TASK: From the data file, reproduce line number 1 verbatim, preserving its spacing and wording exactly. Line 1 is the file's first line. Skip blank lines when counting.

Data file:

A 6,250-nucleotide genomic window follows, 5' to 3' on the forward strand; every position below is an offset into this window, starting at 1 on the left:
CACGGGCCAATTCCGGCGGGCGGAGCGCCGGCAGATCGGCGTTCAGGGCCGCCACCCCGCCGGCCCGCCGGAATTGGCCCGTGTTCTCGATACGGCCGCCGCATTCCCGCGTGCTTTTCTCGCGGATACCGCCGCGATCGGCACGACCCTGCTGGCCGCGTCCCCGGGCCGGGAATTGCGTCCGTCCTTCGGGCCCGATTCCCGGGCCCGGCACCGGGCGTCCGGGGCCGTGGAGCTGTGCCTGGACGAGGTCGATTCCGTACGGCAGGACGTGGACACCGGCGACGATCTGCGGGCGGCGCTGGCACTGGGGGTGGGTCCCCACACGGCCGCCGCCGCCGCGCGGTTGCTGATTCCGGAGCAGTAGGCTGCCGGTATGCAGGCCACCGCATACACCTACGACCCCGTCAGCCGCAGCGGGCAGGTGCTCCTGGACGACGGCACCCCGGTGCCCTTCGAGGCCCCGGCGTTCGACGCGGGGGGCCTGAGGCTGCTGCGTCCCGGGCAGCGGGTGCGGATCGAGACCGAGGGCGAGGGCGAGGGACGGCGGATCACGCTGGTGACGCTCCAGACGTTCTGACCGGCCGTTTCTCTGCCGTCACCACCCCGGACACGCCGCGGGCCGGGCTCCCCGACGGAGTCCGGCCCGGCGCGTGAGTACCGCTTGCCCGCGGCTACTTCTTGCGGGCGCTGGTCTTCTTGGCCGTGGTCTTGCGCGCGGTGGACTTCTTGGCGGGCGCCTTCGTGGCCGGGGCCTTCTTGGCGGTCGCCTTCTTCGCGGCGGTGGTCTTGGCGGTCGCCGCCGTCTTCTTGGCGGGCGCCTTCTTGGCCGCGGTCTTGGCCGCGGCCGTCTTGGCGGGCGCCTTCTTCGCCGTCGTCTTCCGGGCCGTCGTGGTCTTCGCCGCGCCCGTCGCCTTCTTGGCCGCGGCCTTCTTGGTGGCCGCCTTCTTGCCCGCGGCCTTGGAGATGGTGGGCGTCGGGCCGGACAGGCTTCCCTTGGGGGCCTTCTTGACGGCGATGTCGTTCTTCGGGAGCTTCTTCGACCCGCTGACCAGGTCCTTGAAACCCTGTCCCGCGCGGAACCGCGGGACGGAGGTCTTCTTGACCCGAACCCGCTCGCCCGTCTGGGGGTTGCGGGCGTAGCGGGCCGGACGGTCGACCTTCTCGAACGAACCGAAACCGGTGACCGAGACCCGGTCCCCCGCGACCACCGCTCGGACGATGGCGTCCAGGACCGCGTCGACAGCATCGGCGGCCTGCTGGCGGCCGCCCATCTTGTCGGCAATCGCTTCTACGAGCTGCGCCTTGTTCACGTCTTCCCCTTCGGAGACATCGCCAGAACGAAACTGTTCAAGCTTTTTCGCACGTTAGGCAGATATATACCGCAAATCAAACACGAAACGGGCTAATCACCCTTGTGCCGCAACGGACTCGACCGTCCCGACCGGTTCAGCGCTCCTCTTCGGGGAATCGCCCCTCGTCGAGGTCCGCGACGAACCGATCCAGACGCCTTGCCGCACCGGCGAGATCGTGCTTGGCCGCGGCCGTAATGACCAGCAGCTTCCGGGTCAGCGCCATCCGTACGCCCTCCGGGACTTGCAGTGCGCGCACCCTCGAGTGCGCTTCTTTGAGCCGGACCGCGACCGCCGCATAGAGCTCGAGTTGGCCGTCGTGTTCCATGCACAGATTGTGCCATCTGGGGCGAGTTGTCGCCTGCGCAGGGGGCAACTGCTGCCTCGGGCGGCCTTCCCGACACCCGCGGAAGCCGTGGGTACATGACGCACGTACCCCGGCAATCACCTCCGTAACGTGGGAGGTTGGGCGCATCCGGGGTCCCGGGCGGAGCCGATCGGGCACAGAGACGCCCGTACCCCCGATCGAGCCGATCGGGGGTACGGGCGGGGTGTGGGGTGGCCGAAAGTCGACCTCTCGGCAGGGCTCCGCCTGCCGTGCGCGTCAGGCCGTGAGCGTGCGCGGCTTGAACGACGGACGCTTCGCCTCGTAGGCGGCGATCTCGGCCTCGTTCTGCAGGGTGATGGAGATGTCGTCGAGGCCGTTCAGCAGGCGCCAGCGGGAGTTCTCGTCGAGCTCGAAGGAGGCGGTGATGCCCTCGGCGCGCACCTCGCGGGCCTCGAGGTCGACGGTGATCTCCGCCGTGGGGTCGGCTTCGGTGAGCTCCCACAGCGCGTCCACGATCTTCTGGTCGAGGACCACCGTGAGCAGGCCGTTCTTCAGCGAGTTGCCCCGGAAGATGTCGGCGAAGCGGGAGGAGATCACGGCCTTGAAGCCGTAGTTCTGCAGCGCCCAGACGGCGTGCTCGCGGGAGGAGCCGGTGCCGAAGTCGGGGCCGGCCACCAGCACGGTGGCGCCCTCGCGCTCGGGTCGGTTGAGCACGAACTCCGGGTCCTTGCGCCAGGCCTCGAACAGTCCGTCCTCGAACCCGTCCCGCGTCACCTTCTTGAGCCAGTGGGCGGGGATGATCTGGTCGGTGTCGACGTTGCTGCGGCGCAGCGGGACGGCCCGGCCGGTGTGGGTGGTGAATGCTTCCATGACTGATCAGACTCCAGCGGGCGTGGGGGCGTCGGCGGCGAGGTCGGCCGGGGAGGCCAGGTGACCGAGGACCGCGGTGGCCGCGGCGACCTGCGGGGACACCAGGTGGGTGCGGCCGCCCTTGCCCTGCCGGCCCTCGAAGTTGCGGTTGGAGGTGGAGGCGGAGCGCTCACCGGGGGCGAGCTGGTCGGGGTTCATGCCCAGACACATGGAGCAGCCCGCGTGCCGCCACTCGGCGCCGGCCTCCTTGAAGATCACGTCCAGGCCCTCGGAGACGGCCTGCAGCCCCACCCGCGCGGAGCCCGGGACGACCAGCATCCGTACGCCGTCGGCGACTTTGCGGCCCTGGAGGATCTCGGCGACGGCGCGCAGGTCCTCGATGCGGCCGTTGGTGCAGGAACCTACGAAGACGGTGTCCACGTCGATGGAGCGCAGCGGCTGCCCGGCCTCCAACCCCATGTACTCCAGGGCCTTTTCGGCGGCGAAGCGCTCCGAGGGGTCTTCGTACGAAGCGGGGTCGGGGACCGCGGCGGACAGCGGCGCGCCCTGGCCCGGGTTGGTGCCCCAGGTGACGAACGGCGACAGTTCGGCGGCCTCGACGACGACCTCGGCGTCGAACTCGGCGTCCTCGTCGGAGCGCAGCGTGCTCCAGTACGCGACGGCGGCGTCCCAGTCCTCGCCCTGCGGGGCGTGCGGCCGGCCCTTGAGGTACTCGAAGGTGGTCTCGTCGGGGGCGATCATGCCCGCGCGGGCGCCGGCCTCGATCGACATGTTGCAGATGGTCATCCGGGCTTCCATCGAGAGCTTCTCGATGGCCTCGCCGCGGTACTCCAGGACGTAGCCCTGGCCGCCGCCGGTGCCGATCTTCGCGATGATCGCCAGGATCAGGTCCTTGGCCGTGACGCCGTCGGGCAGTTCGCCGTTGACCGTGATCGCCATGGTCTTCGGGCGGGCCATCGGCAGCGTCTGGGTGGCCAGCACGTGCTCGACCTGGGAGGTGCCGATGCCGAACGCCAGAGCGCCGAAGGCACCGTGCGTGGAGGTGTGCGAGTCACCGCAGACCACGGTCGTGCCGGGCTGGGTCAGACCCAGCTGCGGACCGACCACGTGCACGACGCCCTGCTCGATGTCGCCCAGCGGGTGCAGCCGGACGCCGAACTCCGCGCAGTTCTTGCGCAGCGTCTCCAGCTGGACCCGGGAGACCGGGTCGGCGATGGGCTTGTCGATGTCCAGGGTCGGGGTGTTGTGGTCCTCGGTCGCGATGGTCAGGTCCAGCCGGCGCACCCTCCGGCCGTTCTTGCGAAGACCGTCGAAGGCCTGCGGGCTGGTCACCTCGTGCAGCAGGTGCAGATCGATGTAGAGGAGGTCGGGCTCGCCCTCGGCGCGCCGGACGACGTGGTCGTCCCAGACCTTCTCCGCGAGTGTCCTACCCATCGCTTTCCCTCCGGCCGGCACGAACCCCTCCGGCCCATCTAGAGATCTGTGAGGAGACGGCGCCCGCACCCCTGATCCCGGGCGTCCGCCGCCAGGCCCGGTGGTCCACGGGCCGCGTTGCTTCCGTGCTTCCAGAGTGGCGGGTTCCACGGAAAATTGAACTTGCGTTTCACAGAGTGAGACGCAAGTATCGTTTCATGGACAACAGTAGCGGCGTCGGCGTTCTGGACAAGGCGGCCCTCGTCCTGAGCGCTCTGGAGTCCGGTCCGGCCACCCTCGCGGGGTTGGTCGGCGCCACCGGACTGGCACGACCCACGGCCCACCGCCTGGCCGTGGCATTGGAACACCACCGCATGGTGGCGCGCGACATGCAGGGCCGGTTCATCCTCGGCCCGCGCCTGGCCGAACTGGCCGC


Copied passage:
A 6,250-nucleotide genomic window follows, 5' to 3' on the forward strand; every position below is an offset into this window, starting at 1 on the left: